Tuesday, January 31, 2012

The Land of the Living :: Volume I

Each day that begins and ends brings us closer to the day we'll pack up all of our books and dishes and shirts and Legos and move a bit further down the road.

What should have been June might now be July and I'm doing my very best to keep the inner cynic in check, because what I'm thinking on a good day is, "They'll never be done by July." On a drearier day, it's more, "This is never going to happen. Never."

There's a thing inside me that feels so much better when I hold the timeline in my own two hands. I've been reluctant to talk about all of this, because what if I'm wrong? What if we're hours away from the rug being yanked out?

As you already know, I hate being wrong. It's embarrassing. But I'm learning. I'm learning that publicly tip-toeing to the edge of the cliff brings a unique brand of exhilaration. It's possible that I'll be wrong, that I'll have to recant. It seems like it wouldn't be the end of the world after all.

So this is our street. If you walk a few blocks further down, you'll come to the school where the kids will attend.

I've gotta tell you, it looked a bit less depressing back in August. Once the leaves fell and everything got all washed up in gray, the latent doubts came back with a vengeance.

This isn't the life I had pictured for my kids. Or me. I pictured us sitting under shade trees in the back yard, bare-feet explorers. We'd harvest cherry tomatoes and cook them up for dinner, far away from the threat of poverty or crime. Far away from anyone at all. We'd sit on the porch at night and almost never think about brokenness. It wouldn't cross our minds. Come night, we'd sleep with the doors unlocked.

I pictured it all so clearly, the colors fully saturated, because I lived it for four years. Four years isn't a long time, in the scheme of things, but it's plenty long enough to remind me for years to come of all that we lost.

I wonder what life will be like after we climb inside these photos with the cracked up streets and the houses that give me the creeps. I'd be lying if I said I never felt a little scared. People tell us with their eyes that it's dangerous. They dance their way around it - what if this is the beginning of the end for your kids? There are drugs over there. There are gangs. The neighbors might not speak English and who will Calvin play with after school?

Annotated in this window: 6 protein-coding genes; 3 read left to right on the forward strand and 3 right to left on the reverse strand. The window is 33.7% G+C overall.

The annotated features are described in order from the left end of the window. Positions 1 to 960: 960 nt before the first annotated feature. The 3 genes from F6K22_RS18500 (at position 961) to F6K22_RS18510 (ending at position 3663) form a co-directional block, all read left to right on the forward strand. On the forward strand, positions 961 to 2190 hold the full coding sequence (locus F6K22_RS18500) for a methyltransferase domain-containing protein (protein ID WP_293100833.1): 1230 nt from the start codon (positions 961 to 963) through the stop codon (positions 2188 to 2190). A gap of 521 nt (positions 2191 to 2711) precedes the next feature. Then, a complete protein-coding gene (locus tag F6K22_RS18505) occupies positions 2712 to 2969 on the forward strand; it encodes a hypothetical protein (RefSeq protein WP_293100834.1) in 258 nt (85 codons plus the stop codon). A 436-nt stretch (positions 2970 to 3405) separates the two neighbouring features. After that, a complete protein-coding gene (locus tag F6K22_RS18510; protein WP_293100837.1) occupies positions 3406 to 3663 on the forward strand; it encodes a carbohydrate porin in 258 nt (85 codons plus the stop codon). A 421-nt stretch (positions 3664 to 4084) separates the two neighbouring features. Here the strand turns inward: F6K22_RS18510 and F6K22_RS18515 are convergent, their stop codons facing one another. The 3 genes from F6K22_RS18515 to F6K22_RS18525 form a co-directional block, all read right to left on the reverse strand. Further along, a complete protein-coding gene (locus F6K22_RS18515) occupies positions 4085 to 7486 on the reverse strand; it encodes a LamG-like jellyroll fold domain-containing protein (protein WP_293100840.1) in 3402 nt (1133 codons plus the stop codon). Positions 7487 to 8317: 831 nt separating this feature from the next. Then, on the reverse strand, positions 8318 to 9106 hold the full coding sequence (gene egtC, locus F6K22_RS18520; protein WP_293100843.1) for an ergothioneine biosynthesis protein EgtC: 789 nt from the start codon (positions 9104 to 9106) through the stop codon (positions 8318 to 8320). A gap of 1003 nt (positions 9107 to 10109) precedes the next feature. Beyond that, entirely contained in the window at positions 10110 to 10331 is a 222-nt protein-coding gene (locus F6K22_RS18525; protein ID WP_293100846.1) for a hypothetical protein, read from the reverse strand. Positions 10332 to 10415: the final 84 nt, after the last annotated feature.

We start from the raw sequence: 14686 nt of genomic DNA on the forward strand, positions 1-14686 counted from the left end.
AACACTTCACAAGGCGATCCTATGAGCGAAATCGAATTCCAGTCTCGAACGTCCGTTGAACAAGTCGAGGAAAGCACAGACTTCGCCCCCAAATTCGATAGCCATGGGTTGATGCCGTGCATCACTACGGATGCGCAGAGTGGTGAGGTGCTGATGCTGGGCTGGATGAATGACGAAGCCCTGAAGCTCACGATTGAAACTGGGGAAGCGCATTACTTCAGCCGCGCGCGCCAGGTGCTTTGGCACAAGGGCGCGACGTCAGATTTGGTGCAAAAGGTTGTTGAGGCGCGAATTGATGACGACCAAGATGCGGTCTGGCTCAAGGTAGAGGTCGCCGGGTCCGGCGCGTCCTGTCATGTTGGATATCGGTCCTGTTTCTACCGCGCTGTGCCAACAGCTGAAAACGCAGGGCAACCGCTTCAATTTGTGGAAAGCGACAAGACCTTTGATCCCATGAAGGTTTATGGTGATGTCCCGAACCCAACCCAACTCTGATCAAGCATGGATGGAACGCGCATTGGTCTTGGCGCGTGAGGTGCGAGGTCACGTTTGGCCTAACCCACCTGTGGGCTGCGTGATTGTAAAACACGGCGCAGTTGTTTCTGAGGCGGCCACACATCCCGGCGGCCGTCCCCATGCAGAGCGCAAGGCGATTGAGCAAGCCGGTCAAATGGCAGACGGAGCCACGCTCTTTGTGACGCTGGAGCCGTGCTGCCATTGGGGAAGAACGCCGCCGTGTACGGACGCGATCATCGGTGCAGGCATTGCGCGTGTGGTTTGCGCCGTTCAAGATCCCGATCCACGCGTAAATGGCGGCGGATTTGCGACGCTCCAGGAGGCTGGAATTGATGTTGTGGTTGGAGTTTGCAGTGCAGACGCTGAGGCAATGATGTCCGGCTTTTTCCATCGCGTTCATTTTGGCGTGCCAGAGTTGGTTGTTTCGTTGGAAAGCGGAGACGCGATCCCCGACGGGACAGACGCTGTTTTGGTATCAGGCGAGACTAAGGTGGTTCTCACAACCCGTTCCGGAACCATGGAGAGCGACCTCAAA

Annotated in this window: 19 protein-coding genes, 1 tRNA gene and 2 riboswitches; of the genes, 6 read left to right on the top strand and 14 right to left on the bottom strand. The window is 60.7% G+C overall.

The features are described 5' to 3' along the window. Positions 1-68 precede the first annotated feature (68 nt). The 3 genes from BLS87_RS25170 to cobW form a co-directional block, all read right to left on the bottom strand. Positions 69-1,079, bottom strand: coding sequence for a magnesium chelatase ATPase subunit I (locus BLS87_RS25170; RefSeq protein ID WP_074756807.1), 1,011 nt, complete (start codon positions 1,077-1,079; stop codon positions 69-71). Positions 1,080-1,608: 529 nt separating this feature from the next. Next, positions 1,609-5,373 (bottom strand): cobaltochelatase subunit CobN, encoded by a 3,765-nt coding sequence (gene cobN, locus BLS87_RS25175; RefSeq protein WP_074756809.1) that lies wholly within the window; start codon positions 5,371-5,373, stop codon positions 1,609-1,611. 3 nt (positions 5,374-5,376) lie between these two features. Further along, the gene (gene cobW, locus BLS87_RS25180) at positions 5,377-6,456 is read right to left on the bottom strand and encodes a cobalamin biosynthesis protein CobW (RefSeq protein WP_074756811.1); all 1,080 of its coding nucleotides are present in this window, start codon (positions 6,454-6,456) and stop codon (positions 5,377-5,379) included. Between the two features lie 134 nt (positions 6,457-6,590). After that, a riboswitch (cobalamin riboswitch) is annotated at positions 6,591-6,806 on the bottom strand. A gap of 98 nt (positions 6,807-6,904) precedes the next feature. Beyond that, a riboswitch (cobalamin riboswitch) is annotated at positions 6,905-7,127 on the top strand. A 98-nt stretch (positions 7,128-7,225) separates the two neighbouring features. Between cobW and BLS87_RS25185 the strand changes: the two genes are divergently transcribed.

I hear it all but I feel it even louder, because most of their words aren't spent in breath. Most of their words fall silent in the deep space between their question and our answer. That's what most people want from us, a tidy explanation. We don't really have one, at least not one that can be said in two clipped soundbites with a wink and a smile. Many seem to want reassurance that just because we're doing something stupid, they won't have to. 

So the best I can do is this: God sent us over there. He directed our hearts in a way that was impossible to ignore. He woke us up to the basic truth that this was an option, and we would have never gotten there on our own. This kind of life wasn't on our radar two years ago. Back then, it might have been me with my eyebrows knit together in the middle, saying all I needed to say in a pause that was a beat too long. You're making a big mistake.

When I picture Jesus these days, I picture Him in Gap jeans and a flannel. His hair is longish. His boots are old. I see Him going to places like these, and places that make this look like Vacation Bible School.  He keeps company with those who mourn. He likes talking to people who don't have all the answers. He goes to where life runs thick and dark and he brings the light. His compass points to the place that is the most dangerous, the least comfortable. Why did I ever think my compass should be any different?

So what we'll do is follow Him there. He leads. We follow. He's more than enough light for all that gray.

Yet I am confident I will see the Lord's goodness while I am here in the land of the living. 
Psalm 27:13